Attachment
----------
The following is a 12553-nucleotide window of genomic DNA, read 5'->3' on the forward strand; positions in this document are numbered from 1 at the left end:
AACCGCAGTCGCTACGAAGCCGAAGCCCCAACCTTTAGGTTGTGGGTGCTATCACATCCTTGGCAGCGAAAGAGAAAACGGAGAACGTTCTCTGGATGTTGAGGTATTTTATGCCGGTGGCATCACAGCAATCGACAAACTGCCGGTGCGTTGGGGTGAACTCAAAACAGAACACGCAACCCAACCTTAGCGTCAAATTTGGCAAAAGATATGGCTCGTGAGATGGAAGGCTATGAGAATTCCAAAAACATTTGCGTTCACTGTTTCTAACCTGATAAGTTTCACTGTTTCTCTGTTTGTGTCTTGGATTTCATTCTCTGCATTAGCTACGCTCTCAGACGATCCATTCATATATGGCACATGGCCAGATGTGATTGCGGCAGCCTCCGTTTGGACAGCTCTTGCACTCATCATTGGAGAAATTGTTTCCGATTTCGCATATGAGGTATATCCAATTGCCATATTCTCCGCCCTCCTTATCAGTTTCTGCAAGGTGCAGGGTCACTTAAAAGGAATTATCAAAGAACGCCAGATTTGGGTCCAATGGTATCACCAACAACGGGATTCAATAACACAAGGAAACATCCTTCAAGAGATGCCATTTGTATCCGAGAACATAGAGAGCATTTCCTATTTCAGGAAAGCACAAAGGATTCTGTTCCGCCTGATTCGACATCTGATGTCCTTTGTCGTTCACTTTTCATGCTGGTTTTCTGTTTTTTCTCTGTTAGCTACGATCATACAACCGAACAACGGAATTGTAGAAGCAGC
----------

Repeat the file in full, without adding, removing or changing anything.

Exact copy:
The following is a 12553-nucleotide window of genomic DNA, read 5'->3' on the forward strand; positions in this document are numbered from 1 at the left end:
AACCGCAGTCGCTACGAAGCCGAAGCCCCAACCTTTAGGTTGTGGGTGCTATCACATCCTTGGCAGCGAAAGAGAAAACGGAGAACGTTCTCTGGATGTTGAGGTATTTTATGCCGGTGGCATCACAGCAATCGACAAACTGCCGGTGCGTTGGGGTGAACTCAAAACAGAACACGCAACCCAACCTTAGCGTCAAATTTGGCAAAAGATATGGCTCGTGAGATGGAAGGCTATGAGAATTCCAAAAACATTTGCGTTCACTGTTTCTAACCTGATAAGTTTCACTGTTTCTCTGTTTGTGTCTTGGATTTCATTCTCTGCATTAGCTACGCTCTCAGACGATCCATTCATATATGGCACATGGCCAGATGTGATTGCGGCAGCCTCCGTTTGGACAGCTCTTGCACTCATCATTGGAGAAATTGTTTCCGATTTCGCATATGAGGTATATCCAATTGCCATATTCTCCGCCCTCCTTATCAGTTTCTGCAAGGTGCAGGGTCACTTAAAAGGAATTATCAAAGAACGCCAGATTTGGGTCCAATGGTATCACCAACAACGGGATTCAATAACACAAGGAAACATCCTTCAAGAGATGCCATTTGTATCCGAGAACATAGAGAGCATTTCCTATTTCAGGAAAGCACAAAGGATTCTGTTCCGCCTGATTCGACATCTGATGTCCTTTGTCGTTCACTTTTCATGCTGGTTTTCTGTTTTTTCTCTGTTAGCTACGATCATACAACCGAACAACGGAATTGTAGAAGCAGC